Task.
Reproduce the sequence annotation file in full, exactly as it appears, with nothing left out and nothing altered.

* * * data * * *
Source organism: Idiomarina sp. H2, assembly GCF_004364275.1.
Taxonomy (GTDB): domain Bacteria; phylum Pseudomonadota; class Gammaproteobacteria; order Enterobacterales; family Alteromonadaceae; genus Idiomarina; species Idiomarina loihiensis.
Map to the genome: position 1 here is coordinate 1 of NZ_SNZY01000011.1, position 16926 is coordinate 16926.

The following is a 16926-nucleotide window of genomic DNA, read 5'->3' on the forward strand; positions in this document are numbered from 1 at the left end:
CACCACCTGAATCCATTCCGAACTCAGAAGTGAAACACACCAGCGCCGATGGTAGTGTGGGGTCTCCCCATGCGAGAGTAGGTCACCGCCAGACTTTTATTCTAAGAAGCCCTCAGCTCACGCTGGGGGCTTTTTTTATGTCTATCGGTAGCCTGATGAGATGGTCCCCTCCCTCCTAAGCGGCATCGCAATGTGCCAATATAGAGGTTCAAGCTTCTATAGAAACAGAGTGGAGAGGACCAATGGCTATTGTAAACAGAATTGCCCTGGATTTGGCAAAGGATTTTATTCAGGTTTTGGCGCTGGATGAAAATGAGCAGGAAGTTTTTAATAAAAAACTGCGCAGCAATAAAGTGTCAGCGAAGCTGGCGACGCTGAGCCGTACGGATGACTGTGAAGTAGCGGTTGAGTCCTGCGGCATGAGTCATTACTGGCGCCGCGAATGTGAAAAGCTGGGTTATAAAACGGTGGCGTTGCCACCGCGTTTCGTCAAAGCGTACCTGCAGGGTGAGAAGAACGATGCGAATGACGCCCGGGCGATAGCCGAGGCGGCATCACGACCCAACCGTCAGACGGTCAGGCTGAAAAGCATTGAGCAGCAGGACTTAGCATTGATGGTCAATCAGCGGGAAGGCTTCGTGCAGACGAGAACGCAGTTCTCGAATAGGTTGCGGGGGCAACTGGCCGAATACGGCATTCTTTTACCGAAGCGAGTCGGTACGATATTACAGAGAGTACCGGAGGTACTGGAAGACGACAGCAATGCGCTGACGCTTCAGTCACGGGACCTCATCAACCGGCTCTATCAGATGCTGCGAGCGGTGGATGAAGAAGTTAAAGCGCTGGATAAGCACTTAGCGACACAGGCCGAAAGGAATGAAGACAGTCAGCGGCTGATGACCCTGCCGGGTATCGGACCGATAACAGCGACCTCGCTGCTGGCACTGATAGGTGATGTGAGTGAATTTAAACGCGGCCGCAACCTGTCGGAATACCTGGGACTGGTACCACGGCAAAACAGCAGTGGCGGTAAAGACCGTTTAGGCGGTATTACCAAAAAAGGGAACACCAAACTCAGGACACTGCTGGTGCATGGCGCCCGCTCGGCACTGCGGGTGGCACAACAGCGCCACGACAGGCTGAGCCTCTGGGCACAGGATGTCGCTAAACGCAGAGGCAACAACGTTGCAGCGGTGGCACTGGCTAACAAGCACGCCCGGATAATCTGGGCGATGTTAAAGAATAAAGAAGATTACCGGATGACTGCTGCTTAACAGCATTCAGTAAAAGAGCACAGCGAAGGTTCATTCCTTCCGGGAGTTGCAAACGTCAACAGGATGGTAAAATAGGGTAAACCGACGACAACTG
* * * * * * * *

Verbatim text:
Source organism: Idiomarina sp. H2, assembly GCF_004364275.1.
Taxonomy (GTDB): domain Bacteria; phylum Pseudomonadota; class Gammaproteobacteria; order Enterobacterales; family Alteromonadaceae; genus Idiomarina; species Idiomarina loihiensis.
Map to the genome: position 1 here is coordinate 1 of NZ_SNZY01000011.1, position 16926 is coordinate 16926.

The following is a 16926-nucleotide window of genomic DNA, read 5'->3' on the forward strand; positions in this document are numbered from 1 at the left end:
CACCACCTGAATCCATTCCGAACTCAGAAGTGAAACACACCAGCGCCGATGGTAGTGTGGGGTCTCCCCATGCGAGAGTAGGTCACCGCCAGACTTTTATTCTAAGAAGCCCTCAGCTCACGCTGGGGGCTTTTTTTATGTCTATCGGTAGCCTGATGAGATGGTCCCCTCCCTCCTAAGCGGCATCGCAATGTGCCAATATAGAGGTTCAAGCTTCTATAGAAACAGAGTGGAGAGGACCAATGGCTATTGTAAACAGAATTGCCCTGGATTTGGCAAAGGATTTTATTCAGGTTTTGGCGCTGGATGAAAATGAGCAGGAAGTTTTTAATAAAAAACTGCGCAGCAATAAAGTGTCAGCGAAGCTGGCGACGCTGAGCCGTACGGATGACTGTGAAGTAGCGGTTGAGTCCTGCGGCATGAGTCATTACTGGCGCCGCGAATGTGAAAAGCTGGGTTATAAAACGGTGGCGTTGCCACCGCGTTTCGTCAAAGCGTACCTGCAGGGTGAGAAGAACGATGCGAATGACGCCCGGGCGATAGCCGAGGCGGCATCACGACCCAACCGTCAGACGGTCAGGCTGAAAAGCATTGAGCAGCAGGACTTAGCATTGATGGTCAATCAGCGGGAAGGCTTCGTGCAGACGAGAACGCAGTTCTCGAATAGGTTGCGGGGGCAACTGGCCGAATACGGCATTCTTTTACCGAAGCGAGTCGGTACGATATTACAGAGAGTACCGGAGGTACTGGAAGACGACAGCAATGCGCTGACGCTTCAGTCACGGGACCTCATCAACCGGCTCTATCAGATGCTGCGAGCGGTGGATGAAGAAGTTAAAGCGCTGGATAAGCACTTAGCGACACAGGCCGAAAGGAATGAAGACAGTCAGCGGCTGATGACCCTGCCGGGTATCGGACCGATAACAGCGACCTCGCTGCTGGCACTGATAGGTGATGTGAGTGAATTTAAACGCGGCCGCAACCTGTCGGAATACCTGGGACTGGTACCACGGCAAAACAGCAGTGGCGGTAAAGACCGTTTAGGCGGTATTACCAAAAAAGGGAACACCAAACTCAGGACACTGCTGGTGCATGGCGCCCGCTCGGCACTGCGGGTGGCACAACAGCGCCACGACAGGCTGAGCCTCTGGGCACAGGATGTCGCTAAACGCAGAGGCAACAACGTTGCAGCGGTGGCACTGGCTAACAAGCACGCCCGGATAATCTGGGCGATGTTAAAGAATAAAGAAGATTACCGGATGACTGCTGCTTAACAGCATTCAGTAAAAGAGCACAGCGAAGGTTCATTCCTTCCGGGAGTTGCAAACGTCAACAGGATGGTAAAATAGGGTAAACCGACGACAACTG